Type of Document Dissertation Author Prudhomme, James Eric Author's Email Address email@example.com URN etd-04142009-102827 Title Examining Successful Recruitment Strategies Utilized by Volunteer Alumni Degree Doctor of Philosophy (Ph.D.) Department Human Resource Education Workforce Development Advisory Committee
Advisor Name Title Krisanna L. Machtmes Committee Chair Geraldine Johnson Committee Member Janet Fox Committee Member Michael F. Burnett Committee Member William F. Grimes Dean's Representative Keywords
- community outreach
- minority recruitment
- interview process
- qualitative research
- economic benefits
- motivational factors
Date of Defense 2009-03-27 Availability unrestricted AbstractThe purpose of this phenomenological qualitative study was to describe the manner in which volunteer alumni recruiters at a flagship institution were able to recruit prospective students both in and out of the formal recruitment setting. Due to the challenges facing Louisiana State University with out-of-state recruitment, volunteer alumni recruiters provide a cost-effective alternative to assist this effort. Findings of this study can be used to expand the current alumni volunteer recruitment effort by providing insight into the strategies that result in success in the recruitment process, all the while encouraging fellow alumni to assist their effort.
The methodology for this study was a one-time, in-depth informal audio taped interview of purposely selected volunteer alumni recruiters. Saturation of the data was determined after six interviews. The following themes emerged from this method: motivation for involvement, volunteer training programs, social networking, minority recruitment, recruitment of new volunteers, recognition, other forms of recruitment efforts, parental involvement, the use of the internet for recruitment, and the reliance on the Division of Outreach as a tool in the recruitment effort.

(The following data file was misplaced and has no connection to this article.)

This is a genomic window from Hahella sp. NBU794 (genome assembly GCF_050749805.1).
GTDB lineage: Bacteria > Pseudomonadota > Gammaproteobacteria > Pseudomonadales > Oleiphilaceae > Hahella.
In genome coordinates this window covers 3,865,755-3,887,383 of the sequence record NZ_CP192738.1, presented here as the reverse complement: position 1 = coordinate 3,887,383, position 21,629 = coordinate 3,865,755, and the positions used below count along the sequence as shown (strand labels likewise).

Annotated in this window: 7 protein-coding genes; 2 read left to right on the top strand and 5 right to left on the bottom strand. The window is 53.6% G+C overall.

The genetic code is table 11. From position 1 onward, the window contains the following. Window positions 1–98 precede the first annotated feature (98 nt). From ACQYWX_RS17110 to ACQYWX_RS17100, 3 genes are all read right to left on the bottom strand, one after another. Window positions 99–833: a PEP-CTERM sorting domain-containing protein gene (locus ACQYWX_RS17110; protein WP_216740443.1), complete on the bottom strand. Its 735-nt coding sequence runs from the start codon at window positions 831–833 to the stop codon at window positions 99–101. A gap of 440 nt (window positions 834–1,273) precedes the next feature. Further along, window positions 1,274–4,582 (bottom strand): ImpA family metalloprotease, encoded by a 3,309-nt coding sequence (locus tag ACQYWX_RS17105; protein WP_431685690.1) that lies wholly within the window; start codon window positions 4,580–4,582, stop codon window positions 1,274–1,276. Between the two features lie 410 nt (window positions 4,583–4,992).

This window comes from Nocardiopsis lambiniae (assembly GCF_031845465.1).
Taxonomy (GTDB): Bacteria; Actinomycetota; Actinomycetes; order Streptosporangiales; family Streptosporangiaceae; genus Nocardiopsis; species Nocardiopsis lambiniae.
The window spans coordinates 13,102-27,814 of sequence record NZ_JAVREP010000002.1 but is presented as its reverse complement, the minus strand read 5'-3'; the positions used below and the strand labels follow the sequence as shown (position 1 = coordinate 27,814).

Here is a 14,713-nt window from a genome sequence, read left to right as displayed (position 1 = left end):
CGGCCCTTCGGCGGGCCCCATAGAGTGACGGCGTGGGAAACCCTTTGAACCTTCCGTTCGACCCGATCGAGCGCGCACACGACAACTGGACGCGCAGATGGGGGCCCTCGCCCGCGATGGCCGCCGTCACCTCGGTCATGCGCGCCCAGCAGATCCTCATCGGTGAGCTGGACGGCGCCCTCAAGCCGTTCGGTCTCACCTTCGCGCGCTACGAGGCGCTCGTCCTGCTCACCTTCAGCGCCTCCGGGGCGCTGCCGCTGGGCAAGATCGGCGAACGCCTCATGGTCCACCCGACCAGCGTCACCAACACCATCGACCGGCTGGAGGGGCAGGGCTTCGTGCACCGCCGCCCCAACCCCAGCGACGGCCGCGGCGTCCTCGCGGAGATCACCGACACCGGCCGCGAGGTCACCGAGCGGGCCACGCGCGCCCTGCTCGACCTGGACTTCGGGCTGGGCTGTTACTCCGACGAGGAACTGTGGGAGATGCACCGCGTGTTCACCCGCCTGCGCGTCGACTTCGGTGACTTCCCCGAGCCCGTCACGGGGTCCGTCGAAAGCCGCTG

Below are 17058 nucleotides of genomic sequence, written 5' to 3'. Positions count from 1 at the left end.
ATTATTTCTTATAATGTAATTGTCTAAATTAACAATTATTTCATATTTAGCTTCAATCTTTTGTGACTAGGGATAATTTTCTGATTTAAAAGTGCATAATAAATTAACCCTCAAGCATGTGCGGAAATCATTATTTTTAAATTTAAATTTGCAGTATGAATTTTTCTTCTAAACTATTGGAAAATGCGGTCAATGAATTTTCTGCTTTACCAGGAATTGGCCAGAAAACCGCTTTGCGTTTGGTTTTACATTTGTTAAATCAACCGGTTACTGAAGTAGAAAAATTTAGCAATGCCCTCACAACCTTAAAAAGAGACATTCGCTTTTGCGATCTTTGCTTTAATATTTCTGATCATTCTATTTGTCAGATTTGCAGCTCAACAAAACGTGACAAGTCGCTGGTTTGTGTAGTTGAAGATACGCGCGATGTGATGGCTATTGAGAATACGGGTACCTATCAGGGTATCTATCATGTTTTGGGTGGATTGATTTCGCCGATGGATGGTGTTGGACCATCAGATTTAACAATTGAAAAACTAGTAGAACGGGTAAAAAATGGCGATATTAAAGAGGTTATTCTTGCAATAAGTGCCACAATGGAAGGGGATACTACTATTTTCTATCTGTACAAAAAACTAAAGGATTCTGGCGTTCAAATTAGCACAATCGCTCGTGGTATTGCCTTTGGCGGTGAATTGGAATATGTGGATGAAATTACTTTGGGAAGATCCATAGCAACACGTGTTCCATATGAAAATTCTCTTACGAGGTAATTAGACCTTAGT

Findings from this study revealed the following: volunteer alumni are motivated because of their passion for the University; many began their recruiting efforts without formal training; volunteer recruiters are able to network interest in different community settings; many reach out to communities labeled as under-privileged, but they do not approach the recruitment process differently; volunteer recruiters solicit fellow alumni to join the effort, and have no trouble retaining them; many gain feedback from students as to why they would not attend LSU, but are rarely given feedback concerning the recruitment effort of the Division of Outreach.
Implications for research are to increase qualitative and quantitative studies of volunteer alumni recruiters to establish a framework of the fundamental approach that these individuals take inside and outside the formal recruiting setting. Further research should discuss the manner in which these individuals solicit other volunteer recruiters, and examine motivations and expectations of those who become involved. The social networking ability of these volunteer alumni recruiters is important for a university that is spreading its “footprint” to understand.
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